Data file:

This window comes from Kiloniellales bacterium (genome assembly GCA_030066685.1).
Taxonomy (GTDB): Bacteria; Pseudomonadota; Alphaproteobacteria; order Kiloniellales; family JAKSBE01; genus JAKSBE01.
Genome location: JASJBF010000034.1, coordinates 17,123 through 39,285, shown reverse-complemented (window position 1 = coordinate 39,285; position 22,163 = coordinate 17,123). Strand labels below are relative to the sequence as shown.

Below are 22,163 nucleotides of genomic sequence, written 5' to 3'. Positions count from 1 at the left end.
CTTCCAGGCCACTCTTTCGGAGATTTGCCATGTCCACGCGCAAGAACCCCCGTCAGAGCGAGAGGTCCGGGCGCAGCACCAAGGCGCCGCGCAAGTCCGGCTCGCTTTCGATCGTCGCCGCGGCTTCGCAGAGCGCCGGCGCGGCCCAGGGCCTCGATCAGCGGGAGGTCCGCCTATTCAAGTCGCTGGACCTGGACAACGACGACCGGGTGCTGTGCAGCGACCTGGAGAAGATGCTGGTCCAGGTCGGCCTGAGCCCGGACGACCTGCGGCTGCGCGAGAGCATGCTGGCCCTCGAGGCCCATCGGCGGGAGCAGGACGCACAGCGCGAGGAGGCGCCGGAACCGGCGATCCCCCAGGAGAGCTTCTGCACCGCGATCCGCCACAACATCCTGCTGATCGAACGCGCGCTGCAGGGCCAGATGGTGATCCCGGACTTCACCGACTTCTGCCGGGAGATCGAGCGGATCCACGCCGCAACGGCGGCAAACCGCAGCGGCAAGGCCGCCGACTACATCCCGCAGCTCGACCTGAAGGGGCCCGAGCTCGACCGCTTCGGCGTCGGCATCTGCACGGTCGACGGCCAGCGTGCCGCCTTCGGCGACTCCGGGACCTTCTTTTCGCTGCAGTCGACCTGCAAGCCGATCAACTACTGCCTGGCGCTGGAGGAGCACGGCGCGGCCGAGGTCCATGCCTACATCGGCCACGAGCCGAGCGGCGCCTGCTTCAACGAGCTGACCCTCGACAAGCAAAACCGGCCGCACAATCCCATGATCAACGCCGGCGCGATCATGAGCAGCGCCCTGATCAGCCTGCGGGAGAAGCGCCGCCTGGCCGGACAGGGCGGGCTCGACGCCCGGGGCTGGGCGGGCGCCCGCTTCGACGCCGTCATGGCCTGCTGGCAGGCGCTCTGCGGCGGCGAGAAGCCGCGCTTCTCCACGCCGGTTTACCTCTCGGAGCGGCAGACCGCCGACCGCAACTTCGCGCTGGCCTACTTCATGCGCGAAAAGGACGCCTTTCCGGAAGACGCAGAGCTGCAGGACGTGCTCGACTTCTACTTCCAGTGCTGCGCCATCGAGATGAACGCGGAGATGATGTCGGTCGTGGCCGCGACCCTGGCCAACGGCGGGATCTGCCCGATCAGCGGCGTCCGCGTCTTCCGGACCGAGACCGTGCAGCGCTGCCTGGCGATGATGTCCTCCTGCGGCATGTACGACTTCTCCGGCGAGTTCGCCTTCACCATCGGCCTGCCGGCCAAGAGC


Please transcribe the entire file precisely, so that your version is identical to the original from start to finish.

This window comes from Kiloniellales bacterium (genome assembly GCA_030066685.1).
Taxonomy (GTDB): Bacteria; Pseudomonadota; Alphaproteobacteria; order Kiloniellales; family JAKSBE01; genus JAKSBE01.
Genome location: JASJBF010000034.1, coordinates 17,123 through 39,285, shown reverse-complemented (window position 1 = coordinate 39,285; position 22,163 = coordinate 17,123). Strand labels below are relative to the sequence as shown.

Below are 22,163 nucleotides of genomic sequence, written 5' to 3'. Positions count from 1 at the left end.
CTTCCAGGCCACTCTTTCGGAGATTTGCCATGTCCACGCGCAAGAACCCCCGTCAGAGCGAGAGGTCCGGGCGCAGCACCAAGGCGCCGCGCAAGTCCGGCTCGCTTTCGATCGTCGCCGCGGCTTCGCAGAGCGCCGGCGCGGCCCAGGGCCTCGATCAGCGGGAGGTCCGCCTATTCAAGTCGCTGGACCTGGACAACGACGACCGGGTGCTGTGCAGCGACCTGGAGAAGATGCTGGTCCAGGTCGGCCTGAGCCCGGACGACCTGCGGCTGCGCGAGAGCATGCTGGCCCTCGAGGCCCATCGGCGGGAGCAGGACGCACAGCGCGAGGAGGCGCCGGAACCGGCGATCCCCCAGGAGAGCTTCTGCACCGCGATCCGCCACAACATCCTGCTGATCGAACGCGCGCTGCAGGGCCAGATGGTGATCCCGGACTTCACCGACTTCTGCCGGGAGATCGAGCGGATCCACGCCGCAACGGCGGCAAACCGCAGCGGCAAGGCCGCCGACTACATCCCGCAGCTCGACCTGAAGGGGCCCGAGCTCGACCGCTTCGGCGTCGGCATCTGCACGGTCGACGGCCAGCGTGCCGCCTTCGGCGACTCCGGGACCTTCTTTTCGCTGCAGTCGACCTGCAAGCCGATCAACTACTGCCTGGCGCTGGAGGAGCACGGCGCGGCCGAGGTCCATGCCTACATCGGCCACGAGCCGAGCGGCGCCTGCTTCAACGAGCTGACCCTCGACAAGCAAAACCGGCCGCACAATCCCATGATCAACGCCGGCGCGATCATGAGCAGCGCCCTGATCAGCCTGCGGGAGAAGCGCCGCCTGGCCGGACAGGGCGGGCTCGACGCCCGGGGCTGGGCGGGCGCCCGCTTCGACGCCGTCATGGCCTGCTGGCAGGCGCTCTGCGGCGGCGAGAAGCCGCGCTTCTCCACGCCGGTTTACCTCTCGGAGCGGCAGACCGCCGACCGCAACTTCGCGCTGGCCTACTTCATGCGCGAAAAGGACGCCTTTCCGGAAGACGCAGAGCTGCAGGACGTGCTCGACTTCTACTTCCAGTGCTGCGCCATCGAGATGAACGCGGAGATGATGTCGGTCGTGGCCGCGACCCTGGCCAACGGCGGGATCTGCCCGATCAGCGGCGTCCGCGTCTTCCGGACCGAGACCGTGCAGCGCTGCCTGGCGATGATGTCCTCCTGCGGCATGTACGACTTCTCCGGCGAGTTCGCCTTCACCATCGGCCTGCCGGCCAAGAGC